by Angela Cummings and Sophia Ruan Gushée
Building and renovating our homes are opportune moments to create a healthy indoor environment since building materials (like floors and cabinets) and interior furnishings (like paints and furniture) have a meaningful influence on our indoor air quality.
First, keep in mind that "green" is not necessarily "healthy."
People often assume that products marketed as "green"—or planet-friendly—are also fine for human health. This should not be assumed.
Words like “energy efficient,” “water conservation,” and “recycled” are examples of environmentally-focused companies and products. These labels address the mindfulness of natural resources—not necessarily the impact on human health.
As I researched for the least toxic building materials for renovation projects, I realized how few products—including "green" products—were considerate of human health: How the chemicals in our everyday products may affect biological processes and development. A growing body of science is showing that building materials often contaminate the indoor environment.
Yes! To start, identify a contractor, store/manufacturer, and/or decorator that are focused on selections that are not just "green" but also “healthy.” Many people in the construction and decorating fields—and people in general—confuse “green” with “healthy.” When interviewing contractors, materials' suppliers, and store personnel, assess how informed they seem to be on products that are mindful of both human and environmental health. Explain the types of products you’re looking for, such as:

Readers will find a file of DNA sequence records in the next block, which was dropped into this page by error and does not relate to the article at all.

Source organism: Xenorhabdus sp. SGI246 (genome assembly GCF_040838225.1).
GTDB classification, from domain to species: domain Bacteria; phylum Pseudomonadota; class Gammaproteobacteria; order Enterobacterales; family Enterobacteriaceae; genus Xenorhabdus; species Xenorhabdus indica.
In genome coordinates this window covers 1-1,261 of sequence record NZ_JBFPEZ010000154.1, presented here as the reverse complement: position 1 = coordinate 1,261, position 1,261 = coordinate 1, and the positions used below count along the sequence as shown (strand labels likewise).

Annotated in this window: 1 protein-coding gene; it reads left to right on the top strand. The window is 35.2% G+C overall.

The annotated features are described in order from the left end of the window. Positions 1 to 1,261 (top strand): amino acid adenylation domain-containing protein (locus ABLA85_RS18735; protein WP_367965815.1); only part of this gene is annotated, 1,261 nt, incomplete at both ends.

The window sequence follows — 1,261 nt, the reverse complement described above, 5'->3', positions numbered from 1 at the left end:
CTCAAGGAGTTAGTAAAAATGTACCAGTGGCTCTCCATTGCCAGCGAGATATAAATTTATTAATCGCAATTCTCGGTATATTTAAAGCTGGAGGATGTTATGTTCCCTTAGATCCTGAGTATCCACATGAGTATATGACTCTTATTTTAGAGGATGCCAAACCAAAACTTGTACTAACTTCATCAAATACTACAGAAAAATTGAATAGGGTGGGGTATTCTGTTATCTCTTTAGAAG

Having these examples will help them understand exactly the type of healthy products you’re looking for, while increasing your success in updating your home into a healthier one!
Below are a few third-party organizations that certify products based on their impact on both health and the environment.
inishes and adhesives, 100% ceramic, glass, organic cotton or wool.